Ohio State University: At Pride Brunch, President Johnson reaffirms Ohio State’s commitment to inclusivity

At the LGBTQ Pride Month Brunch, President Kristina M. Johnson reaffirmed The Ohio State University’s commitment to fostering an inclusive environment. Presented by Ohio State’s Office of Student Life Multicultural Center in partnership with colleges and departments across campus, the event was held June 17 at the Ohio Union.

The brunch provided an opportunity for fellowship among LGBTQ Buckeyes and allies, Johnson said.

“The poet, writer and activist Audre Lorde once observed, it’s not our differences that divide us, it is our ability to recognize, accept and celebrate those differences. I think Buckeyes understand that deeply,” Johnson said. “The diversity of our vast Ohio State family is our greatest strength.”

Observing LGBTQ Pride Month is part of Ohio State’s mission to help all members of the Buckeye community realize their full potential, Johnson said.

“We have a big vision for The Ohio State University, and I want it to be one of the very best public institutions in the entire country,” she said. “We have to become that place where great faculty, great students, great staff want to come here because they can be the best versions of themselves, and they can do the kind of scholarship that they want to do.”

In addition to the Pride Brunch, a contingent of LGBTQ Buckeyes and allies will march in the Stonewall Columbus Pride March on June 18 at 10:30 a.m., joined by Brutus Buckeye, the TBDBITL Alumni Band and Alumni Spirit Squad.

The Pride Month events are among a host of events Ohio State presents year-round to support the LGBTQ community, said Ari Grubaugh, intercultural specialist for the Multicultural Center’s LGBTQ Initiatives.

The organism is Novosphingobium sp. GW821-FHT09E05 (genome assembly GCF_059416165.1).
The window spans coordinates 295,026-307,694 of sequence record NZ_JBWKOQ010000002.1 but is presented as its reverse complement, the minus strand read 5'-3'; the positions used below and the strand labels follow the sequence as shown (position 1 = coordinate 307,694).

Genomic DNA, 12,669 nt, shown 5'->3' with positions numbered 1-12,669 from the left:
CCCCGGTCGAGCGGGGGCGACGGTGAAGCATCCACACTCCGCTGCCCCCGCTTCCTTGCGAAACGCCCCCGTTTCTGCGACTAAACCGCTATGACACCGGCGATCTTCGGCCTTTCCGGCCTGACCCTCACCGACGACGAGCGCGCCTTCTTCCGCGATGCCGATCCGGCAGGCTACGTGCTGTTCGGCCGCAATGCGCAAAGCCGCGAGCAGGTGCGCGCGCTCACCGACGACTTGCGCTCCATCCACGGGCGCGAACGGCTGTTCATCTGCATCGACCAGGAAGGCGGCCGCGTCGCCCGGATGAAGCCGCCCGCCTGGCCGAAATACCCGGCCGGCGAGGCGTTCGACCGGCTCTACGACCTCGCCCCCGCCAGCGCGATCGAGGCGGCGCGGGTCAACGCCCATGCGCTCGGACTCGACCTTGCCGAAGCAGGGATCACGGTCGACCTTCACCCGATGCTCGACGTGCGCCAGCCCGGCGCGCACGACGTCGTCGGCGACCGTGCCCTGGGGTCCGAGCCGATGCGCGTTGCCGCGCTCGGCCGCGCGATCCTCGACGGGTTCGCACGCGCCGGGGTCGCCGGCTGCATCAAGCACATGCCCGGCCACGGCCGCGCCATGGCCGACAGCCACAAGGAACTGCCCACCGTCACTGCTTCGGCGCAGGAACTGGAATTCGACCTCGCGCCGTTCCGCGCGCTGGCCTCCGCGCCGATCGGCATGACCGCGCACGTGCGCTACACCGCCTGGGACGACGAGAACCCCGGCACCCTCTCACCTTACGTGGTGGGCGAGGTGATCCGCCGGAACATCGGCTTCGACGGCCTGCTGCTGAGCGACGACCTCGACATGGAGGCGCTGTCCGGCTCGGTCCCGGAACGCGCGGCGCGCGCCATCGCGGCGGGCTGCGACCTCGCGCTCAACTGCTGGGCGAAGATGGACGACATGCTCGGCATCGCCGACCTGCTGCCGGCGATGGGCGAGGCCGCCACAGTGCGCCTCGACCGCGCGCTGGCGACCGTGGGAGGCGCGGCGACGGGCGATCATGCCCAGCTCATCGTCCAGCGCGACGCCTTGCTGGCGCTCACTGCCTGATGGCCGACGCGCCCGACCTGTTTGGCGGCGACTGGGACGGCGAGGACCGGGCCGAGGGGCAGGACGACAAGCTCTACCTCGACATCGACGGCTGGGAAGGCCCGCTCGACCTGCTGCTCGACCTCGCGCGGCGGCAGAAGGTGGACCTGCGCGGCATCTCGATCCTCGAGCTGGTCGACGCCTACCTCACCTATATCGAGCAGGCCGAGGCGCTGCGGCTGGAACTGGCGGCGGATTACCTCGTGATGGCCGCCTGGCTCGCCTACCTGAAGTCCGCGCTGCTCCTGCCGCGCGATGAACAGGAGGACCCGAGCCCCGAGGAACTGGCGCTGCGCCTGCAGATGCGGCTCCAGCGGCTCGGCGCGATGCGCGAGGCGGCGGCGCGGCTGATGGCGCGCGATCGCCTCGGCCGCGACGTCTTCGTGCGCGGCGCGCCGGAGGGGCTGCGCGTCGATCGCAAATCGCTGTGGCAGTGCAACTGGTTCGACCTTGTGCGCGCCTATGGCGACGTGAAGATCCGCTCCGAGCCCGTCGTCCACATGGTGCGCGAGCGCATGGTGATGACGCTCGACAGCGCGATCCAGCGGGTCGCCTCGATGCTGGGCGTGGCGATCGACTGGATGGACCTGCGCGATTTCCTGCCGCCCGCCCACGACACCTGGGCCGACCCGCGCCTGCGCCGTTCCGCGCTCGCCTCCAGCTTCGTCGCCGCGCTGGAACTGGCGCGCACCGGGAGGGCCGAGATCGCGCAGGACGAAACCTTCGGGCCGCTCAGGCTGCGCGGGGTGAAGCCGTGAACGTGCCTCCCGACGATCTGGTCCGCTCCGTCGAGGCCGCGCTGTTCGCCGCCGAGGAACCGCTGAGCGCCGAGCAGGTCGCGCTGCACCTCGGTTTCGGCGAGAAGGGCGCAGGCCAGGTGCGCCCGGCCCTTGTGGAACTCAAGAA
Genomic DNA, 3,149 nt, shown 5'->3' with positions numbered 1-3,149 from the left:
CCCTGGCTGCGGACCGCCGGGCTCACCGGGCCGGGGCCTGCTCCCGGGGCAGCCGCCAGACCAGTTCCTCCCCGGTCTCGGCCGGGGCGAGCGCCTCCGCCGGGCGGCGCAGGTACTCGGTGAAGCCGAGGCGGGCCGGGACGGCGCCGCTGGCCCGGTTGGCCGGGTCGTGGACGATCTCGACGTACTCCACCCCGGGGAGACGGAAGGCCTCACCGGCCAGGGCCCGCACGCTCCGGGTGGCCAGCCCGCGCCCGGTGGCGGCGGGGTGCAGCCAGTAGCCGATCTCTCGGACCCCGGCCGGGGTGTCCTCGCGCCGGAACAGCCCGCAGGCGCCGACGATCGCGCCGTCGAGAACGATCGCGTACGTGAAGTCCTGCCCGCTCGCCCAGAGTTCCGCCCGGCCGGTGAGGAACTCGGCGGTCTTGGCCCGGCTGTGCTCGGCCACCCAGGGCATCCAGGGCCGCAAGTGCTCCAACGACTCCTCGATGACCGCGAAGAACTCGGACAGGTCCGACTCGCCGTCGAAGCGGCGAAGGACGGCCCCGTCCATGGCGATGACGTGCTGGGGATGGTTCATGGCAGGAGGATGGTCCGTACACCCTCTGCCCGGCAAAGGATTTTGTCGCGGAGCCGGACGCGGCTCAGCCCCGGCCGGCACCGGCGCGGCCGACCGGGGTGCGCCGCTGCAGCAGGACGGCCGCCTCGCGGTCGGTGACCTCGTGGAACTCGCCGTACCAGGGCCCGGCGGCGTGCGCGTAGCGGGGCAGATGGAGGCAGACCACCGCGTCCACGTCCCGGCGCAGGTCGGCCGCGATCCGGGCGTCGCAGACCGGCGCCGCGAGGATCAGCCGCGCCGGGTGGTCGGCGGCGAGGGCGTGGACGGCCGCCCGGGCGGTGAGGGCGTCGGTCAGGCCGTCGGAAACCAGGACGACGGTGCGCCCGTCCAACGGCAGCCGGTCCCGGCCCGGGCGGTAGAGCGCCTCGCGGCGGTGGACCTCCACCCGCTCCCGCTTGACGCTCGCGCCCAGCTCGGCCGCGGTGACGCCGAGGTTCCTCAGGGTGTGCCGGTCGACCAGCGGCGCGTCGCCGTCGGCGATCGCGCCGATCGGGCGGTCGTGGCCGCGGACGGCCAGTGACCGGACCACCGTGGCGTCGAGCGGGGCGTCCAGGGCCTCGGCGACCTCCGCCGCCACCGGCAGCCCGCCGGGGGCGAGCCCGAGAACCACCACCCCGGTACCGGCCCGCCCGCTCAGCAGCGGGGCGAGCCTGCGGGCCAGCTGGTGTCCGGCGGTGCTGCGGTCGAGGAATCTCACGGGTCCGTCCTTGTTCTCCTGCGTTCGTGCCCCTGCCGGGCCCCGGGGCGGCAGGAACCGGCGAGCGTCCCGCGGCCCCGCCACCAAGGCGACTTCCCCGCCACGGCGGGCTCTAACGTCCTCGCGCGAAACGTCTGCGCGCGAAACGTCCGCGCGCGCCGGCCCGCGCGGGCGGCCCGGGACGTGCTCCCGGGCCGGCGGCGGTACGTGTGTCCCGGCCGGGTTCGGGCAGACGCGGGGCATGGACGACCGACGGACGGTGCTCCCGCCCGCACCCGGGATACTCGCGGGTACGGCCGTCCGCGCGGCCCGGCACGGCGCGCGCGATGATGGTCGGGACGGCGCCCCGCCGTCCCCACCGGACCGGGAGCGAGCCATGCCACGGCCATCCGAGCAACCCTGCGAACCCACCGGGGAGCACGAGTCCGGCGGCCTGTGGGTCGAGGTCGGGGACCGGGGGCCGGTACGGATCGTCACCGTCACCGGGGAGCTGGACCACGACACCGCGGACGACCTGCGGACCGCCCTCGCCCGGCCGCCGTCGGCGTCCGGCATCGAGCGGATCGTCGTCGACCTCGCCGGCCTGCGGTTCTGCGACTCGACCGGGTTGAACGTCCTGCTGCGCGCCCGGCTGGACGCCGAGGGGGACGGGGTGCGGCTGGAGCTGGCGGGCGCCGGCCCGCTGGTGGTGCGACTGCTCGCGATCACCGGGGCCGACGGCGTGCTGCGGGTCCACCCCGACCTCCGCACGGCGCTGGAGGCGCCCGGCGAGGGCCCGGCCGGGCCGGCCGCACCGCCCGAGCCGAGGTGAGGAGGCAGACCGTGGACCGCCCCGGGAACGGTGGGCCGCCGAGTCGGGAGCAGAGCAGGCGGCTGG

Throughout the 2021-22 academic year, more than 500 people attended programming that included a welcome reception at the beginning of fall semester, LGBTQ History Month events in October, the “Holigay” Dinner in December, and the annual Rainbow Celebration and Graduation in May, Grubaugh said.

“That was really incredible to get to meet and see so many amazing people,” Grubaugh said. “On top of those who went to the larger-scale LGBTQ programs, I also do several workshops, and hundreds of people attended those, as well.”

Another organization that supports Ohio State’s LGBTQ Buckeyes, the Scarlet & Gay Alumni Society, marked its 20th anniversary this year, said Kristina Toliver, the society’s vice president. Last fall, Scarlet & Gay raised more than $51,000 as part of a National Coming Out Day scholarship fundraising challenge led by Ohio State’s first lady, Veronica Meinhard.

Since the alumni society’s inception, “we’ve issued over $400,000 in scholarships,” Toliver said. “This past year at the Rainbow Celebration and Graduation, we awarded $12,000 to our students.”